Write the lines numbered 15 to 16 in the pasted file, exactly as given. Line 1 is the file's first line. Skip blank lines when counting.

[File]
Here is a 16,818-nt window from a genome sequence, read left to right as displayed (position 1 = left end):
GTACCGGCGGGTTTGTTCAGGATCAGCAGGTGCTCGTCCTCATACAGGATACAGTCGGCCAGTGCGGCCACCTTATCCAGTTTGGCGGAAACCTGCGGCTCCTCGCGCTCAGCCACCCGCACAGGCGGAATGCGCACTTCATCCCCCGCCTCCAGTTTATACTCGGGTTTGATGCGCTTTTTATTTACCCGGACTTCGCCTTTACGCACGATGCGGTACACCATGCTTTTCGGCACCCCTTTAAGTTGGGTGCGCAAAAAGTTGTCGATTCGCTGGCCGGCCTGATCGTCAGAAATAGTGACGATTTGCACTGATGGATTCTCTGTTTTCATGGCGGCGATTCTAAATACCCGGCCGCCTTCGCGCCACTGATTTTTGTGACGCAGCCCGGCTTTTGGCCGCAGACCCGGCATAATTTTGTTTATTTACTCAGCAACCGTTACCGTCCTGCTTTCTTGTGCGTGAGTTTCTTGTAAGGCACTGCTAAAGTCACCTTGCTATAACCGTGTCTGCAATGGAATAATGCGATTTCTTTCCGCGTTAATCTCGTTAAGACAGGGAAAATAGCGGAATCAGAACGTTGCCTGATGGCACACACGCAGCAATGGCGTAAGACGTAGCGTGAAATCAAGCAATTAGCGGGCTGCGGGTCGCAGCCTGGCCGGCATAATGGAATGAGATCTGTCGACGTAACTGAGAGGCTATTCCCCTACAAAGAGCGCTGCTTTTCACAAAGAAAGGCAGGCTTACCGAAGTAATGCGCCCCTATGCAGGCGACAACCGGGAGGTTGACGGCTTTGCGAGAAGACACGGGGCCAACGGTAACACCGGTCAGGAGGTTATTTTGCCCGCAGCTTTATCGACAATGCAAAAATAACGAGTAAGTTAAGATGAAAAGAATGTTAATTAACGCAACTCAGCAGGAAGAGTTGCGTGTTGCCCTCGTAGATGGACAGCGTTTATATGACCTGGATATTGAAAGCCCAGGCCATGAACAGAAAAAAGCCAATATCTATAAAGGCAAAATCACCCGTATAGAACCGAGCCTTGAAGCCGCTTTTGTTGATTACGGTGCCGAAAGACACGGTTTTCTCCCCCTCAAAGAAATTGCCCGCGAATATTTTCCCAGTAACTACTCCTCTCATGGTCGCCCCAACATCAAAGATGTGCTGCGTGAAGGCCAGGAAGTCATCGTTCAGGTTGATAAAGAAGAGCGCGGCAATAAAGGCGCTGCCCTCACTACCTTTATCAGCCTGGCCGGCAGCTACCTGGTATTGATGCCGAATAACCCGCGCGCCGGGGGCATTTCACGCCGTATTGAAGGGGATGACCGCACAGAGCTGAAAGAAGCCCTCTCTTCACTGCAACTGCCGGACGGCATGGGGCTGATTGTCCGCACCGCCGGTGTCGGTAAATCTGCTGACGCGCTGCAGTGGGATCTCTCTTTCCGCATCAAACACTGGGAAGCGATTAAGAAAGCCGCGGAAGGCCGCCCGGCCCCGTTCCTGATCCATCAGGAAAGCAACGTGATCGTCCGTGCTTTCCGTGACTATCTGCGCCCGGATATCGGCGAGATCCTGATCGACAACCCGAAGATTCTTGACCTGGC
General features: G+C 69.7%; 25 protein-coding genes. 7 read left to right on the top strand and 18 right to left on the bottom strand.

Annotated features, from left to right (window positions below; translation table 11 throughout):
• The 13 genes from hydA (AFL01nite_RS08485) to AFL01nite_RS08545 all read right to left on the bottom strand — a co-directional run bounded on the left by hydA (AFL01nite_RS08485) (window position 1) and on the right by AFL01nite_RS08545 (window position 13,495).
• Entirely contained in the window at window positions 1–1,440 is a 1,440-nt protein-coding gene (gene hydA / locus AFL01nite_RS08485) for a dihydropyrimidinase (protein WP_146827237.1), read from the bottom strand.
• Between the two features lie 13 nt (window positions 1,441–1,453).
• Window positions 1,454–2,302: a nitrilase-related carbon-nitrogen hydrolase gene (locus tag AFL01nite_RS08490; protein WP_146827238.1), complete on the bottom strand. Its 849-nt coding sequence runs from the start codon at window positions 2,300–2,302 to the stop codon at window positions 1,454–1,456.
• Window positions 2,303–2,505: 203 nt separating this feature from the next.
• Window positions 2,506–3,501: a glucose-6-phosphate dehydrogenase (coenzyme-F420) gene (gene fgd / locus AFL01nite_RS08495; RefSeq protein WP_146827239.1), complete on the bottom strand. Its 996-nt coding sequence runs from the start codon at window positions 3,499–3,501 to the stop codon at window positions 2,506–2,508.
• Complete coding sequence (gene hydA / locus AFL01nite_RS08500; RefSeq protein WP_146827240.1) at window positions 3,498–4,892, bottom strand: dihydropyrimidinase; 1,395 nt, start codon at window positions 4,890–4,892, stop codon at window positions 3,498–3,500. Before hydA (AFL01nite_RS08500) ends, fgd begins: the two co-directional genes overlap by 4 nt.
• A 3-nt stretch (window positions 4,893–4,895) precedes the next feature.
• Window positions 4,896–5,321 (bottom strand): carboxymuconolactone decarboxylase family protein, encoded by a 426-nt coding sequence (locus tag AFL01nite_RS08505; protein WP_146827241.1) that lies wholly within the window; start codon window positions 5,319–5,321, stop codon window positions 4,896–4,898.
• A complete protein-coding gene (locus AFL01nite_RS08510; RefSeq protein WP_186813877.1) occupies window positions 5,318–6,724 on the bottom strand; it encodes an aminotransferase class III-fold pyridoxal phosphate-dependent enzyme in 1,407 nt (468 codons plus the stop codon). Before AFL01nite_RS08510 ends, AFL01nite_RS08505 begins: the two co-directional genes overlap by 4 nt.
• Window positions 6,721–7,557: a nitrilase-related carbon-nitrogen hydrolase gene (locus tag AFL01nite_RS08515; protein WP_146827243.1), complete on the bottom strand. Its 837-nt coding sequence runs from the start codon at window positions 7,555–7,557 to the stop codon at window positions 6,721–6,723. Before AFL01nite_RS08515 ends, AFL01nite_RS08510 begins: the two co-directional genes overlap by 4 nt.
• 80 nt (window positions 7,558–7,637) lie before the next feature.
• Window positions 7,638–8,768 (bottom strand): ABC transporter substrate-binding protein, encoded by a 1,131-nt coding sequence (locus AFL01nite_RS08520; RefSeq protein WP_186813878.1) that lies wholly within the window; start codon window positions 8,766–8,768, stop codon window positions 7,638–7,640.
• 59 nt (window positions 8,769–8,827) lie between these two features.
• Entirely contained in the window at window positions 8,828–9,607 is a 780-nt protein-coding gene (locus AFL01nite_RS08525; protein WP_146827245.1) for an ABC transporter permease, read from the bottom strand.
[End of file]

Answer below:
• Window positions 6,721–7,557: a nitrilase-related carbon-nitrogen hydrolase gene (locus tag AFL01nite_RS08515; protein WP_146827243.1), complete on the bottom strand. Its 837-nt coding sequence runs from the start codon at window positions 7,555–7,557 to the stop codon at window positions 6,721–6,723. Before AFL01nite_RS08515 ends, AFL01nite_RS08510 begins: the two co-directional genes overlap by 4 nt.
• 80 nt (window positions 7,558–7,637) lie before the next feature.